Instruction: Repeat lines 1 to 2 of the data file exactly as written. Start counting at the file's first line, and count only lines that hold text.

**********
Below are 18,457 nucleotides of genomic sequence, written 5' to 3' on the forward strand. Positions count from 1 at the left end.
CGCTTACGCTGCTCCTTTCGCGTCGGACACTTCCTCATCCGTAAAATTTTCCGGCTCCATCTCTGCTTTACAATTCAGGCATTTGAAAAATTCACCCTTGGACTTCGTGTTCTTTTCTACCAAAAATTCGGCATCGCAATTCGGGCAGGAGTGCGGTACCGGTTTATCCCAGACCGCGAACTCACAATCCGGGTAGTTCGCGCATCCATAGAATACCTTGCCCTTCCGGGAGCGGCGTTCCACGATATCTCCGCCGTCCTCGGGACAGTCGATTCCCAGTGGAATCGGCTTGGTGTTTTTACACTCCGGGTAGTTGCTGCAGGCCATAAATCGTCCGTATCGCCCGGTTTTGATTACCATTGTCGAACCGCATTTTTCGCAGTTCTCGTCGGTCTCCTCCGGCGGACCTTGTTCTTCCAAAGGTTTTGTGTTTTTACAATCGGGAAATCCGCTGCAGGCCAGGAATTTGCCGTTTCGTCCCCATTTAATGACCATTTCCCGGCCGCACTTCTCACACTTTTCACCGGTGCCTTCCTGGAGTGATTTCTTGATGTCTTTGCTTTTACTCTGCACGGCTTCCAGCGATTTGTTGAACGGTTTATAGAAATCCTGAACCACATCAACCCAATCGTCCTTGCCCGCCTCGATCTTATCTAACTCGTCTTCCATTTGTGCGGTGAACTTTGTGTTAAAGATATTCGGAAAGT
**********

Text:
Below are 18,457 nucleotides of genomic sequence, written 5' to 3' on the forward strand. Positions count from 1 at the left end.
CGCTTACGCTGCTCCTTTCGCGTCGGACACTTCCTCATCCGTAAAATTTTCCGGCTCCATCTCTGCTTTACAATTCAGGCATTTGAAAAATTCACCCTTGGACTTCGTGTTCTTTTCTACCAAAAATTCGGCATCGCAATTCGGGCAGGAGTGCGGTACCGGTTTATCCCAGACCGCGAACTCACAATCCGGGTAGTTCGCGCATCCATAGAATACCTTGCCCTTCCGGGAGCGGCGTTCCACGATATCTCCGCCGTCCTCGGGACAGTCGATTCCCAGTGGAATCGGCTTGGTGTTTTTACACTCCGGGTAGTTGCTGCAGGCCATAAATCGTCCGTATCGCCCGGTTTTGATTACCATTGTCGAACCGCATTTTTCGCAGTTCTCGTCGGTCTCCTCCGGCGGACCTTGTTCTTCCAAAGGTTTTGTGTTTTTACAATCGGGAAATCCGCTGCAGGCCAGGAATTTGCCGTTTCGTCCCCATTTAATGACCATTTCCCGGCCGCACTTCTCACACTTTTCACCGGTGCCTTCCTGGAGTGATTTCTTGATGTCTTTGCTTTTACTCTGCACGGCTTCCAGCGATTTGTTGAACGGTTTATAGAAATCCTGAACCACATCAACCCAATCGTCCTTGCCCGCCTCGATCTTATCTAACTCGTCTTCCATTTGTGCGGTGAACTTTGTGTTAAAGATATTCGGAAAGT